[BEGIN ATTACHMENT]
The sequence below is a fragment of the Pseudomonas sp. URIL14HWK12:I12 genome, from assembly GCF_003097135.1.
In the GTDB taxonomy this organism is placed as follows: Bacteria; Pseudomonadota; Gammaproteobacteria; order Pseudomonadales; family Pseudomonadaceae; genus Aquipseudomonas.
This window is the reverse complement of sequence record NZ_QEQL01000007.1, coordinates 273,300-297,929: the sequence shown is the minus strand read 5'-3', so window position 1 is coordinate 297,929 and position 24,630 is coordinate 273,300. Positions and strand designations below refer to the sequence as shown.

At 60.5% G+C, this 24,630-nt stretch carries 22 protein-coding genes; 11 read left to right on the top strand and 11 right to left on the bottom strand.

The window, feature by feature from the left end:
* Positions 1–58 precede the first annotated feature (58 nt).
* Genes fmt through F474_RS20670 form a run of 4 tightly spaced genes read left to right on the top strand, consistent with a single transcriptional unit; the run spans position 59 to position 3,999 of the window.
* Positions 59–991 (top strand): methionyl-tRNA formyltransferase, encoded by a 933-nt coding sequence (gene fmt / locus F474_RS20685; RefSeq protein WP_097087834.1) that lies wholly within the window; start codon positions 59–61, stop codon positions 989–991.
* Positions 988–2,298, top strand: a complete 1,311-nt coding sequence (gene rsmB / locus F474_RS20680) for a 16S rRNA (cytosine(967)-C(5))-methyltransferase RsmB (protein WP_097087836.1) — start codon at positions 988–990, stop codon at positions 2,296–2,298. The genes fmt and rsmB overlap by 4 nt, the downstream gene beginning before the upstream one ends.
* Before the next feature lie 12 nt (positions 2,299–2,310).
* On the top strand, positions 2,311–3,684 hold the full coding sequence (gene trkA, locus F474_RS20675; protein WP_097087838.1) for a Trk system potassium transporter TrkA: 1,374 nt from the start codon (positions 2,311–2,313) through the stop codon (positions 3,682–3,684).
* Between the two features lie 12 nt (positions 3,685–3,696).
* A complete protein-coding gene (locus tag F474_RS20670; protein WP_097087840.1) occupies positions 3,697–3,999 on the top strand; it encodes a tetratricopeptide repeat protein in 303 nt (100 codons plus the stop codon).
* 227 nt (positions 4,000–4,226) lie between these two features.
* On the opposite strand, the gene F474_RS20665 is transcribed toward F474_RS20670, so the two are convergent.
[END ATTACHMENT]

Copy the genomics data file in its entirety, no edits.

The sequence below is a fragment of the Pseudomonas sp. URIL14HWK12:I12 genome, from assembly GCF_003097135.1.
In the GTDB taxonomy this organism is placed as follows: Bacteria; Pseudomonadota; Gammaproteobacteria; order Pseudomonadales; family Pseudomonadaceae; genus Aquipseudomonas.
This window is the reverse complement of sequence record NZ_QEQL01000007.1, coordinates 273,300-297,929: the sequence shown is the minus strand read 5'-3', so window position 1 is coordinate 297,929 and position 24,630 is coordinate 273,300. Positions and strand designations below refer to the sequence as shown.

At 60.5% G+C, this 24,630-nt stretch carries 22 protein-coding genes; 11 read left to right on the top strand and 11 right to left on the bottom strand.

The window, feature by feature from the left end:
* Positions 1–58 precede the first annotated feature (58 nt).
* Genes fmt through F474_RS20670 form a run of 4 tightly spaced genes read left to right on the top strand, consistent with a single transcriptional unit; the run spans position 59 to position 3,999 of the window.
* Positions 59–991 (top strand): methionyl-tRNA formyltransferase, encoded by a 933-nt coding sequence (gene fmt / locus F474_RS20685; RefSeq protein WP_097087834.1) that lies wholly within the window; start codon positions 59–61, stop codon positions 989–991.
* Positions 988–2,298, top strand: a complete 1,311-nt coding sequence (gene rsmB / locus F474_RS20680) for a 16S rRNA (cytosine(967)-C(5))-methyltransferase RsmB (protein WP_097087836.1) — start codon at positions 988–990, stop codon at positions 2,296–2,298. The genes fmt and rsmB overlap by 4 nt, the downstream gene beginning before the upstream one ends.
* Before the next feature lie 12 nt (positions 2,299–2,310).
* On the top strand, positions 2,311–3,684 hold the full coding sequence (gene trkA, locus F474_RS20675; protein WP_097087838.1) for a Trk system potassium transporter TrkA: 1,374 nt from the start codon (positions 2,311–2,313) through the stop codon (positions 3,682–3,684).
* Between the two features lie 12 nt (positions 3,685–3,696).
* A complete protein-coding gene (locus tag F474_RS20670; protein WP_097087840.1) occupies positions 3,697–3,999 on the top strand; it encodes a tetratricopeptide repeat protein in 303 nt (100 codons plus the stop codon).
* 227 nt (positions 4,000–4,226) lie between these two features.
* On the opposite strand, the gene F474_RS20665 is transcribed toward F474_RS20670, so the two are convergent.